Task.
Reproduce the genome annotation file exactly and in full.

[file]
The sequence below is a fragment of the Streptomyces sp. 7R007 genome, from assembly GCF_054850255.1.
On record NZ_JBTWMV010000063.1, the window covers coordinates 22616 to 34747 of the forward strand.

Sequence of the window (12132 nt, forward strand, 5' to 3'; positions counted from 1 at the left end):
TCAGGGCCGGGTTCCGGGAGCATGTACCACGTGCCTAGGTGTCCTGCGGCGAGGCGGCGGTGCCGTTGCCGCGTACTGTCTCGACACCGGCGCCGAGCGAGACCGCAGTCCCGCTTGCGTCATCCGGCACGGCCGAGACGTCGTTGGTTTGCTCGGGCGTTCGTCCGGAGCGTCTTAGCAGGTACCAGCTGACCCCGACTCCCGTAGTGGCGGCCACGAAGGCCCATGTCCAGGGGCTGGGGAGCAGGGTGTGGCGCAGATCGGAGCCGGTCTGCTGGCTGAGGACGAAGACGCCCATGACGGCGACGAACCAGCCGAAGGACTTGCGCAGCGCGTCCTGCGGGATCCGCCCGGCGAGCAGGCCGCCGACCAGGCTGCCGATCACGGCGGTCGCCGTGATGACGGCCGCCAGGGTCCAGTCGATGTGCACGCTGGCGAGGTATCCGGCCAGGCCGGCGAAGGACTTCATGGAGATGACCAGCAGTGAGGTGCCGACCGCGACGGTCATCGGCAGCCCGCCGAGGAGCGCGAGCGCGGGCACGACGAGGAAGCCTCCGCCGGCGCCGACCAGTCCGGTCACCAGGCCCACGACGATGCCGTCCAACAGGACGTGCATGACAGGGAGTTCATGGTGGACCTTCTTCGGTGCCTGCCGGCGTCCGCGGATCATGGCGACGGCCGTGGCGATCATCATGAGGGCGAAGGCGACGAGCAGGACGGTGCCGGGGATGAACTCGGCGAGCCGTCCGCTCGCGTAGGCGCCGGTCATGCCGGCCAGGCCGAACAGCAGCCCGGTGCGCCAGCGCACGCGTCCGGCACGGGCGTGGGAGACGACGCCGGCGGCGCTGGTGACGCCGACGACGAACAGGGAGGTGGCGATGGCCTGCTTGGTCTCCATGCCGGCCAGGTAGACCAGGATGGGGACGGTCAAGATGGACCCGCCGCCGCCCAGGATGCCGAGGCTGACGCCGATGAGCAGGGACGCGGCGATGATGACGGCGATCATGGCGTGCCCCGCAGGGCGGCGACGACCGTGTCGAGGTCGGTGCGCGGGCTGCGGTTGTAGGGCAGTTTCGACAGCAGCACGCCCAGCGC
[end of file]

The sequence below is a fragment of the Streptomyces sp. 7R007 genome, from assembly GCF_054850255.1.
On record NZ_JBTWMV010000063.1, the window covers coordinates 22616 to 34747 of the forward strand.

Sequence of the window (12132 nt, forward strand, 5' to 3'; positions counted from 1 at the left end):
TCAGGGCCGGGTTCCGGGAGCATGTACCACGTGCCTAGGTGTCCTGCGGCGAGGCGGCGGTGCCGTTGCCGCGTACTGTCTCGACACCGGCGCCGAGCGAGACCGCAGTCCCGCTTGCGTCATCCGGCACGGCCGAGACGTCGTTGGTTTGCTCGGGCGTTCGTCCGGAGCGTCTTAGCAGGTACCAGCTGACCCCGACTCCCGTAGTGGCGGCCACGAAGGCCCATGTCCAGGGGCTGGGGAGCAGGGTGTGGCGCAGATCGGAGCCGGTCTGCTGGCTGAGGACGAAGACGCCCATGACGGCGACGAACCAGCCGAAGGACTTGCGCAGCGCGTCCTGCGGGATCCGCCCGGCGAGCAGGCCGCCGACCAGGCTGCCGATCACGGCGGTCGCCGTGATGACGGCCGCCAGGGTCCAGTCGATGTGCACGCTGGCGAGGTATCCGGCCAGGCCGGCGAAGGACTTCATGGAGATGACCAGCAGTGAGGTGCCGACCGCGACGGTCATCGGCAGCCCGCCGAGGAGCGCGAGCGCGGGCACGACGAGGAAGCCTCCGCCGGCGCCGACCAGTCCGGTCACCAGGCCCACGACGATGCCGTCCAACAGGACGTGCATGACAGGGAGTTCATGGTGGACCTTCTTCGGTGCCTGCCGGCGTCCGCGGATCATGGCGACGGCCGTGGCGATCATCATGAGGGCGAAGGCGACGAGCAGGACGGTGCCGGGGATGAACTCGGCGAGCCGTCCGCTCGCGTAGGCGCCGGTCATGCCGGCCAGGCCGAACAGCAGCCCGGTGCGCCAGCGCACGCGTCCGGCACGGGCGTGGGAGACGACGCCGGCGGCGCTGGTGACGCCGACGACGAACAGGGAGGTGGCGATGGCCTGCTTGGTCTCCATGCCGGCCAGGTAGACCAGGATGGGGACGGTCAAGATGGACCCGCCGCCGCCCAGGATGCCGAGGCTGACGCCGATGAGCAGGGACGCGGCGATGATGACGGCGATCATGGCGTGCCCCGCAGGGCGGCGACGACCGTGTCGAGGTCGGTGCGCGGGCTGCGGTTGTAGGGCAGTTTCGACAGCAGCACGCCCAGCGC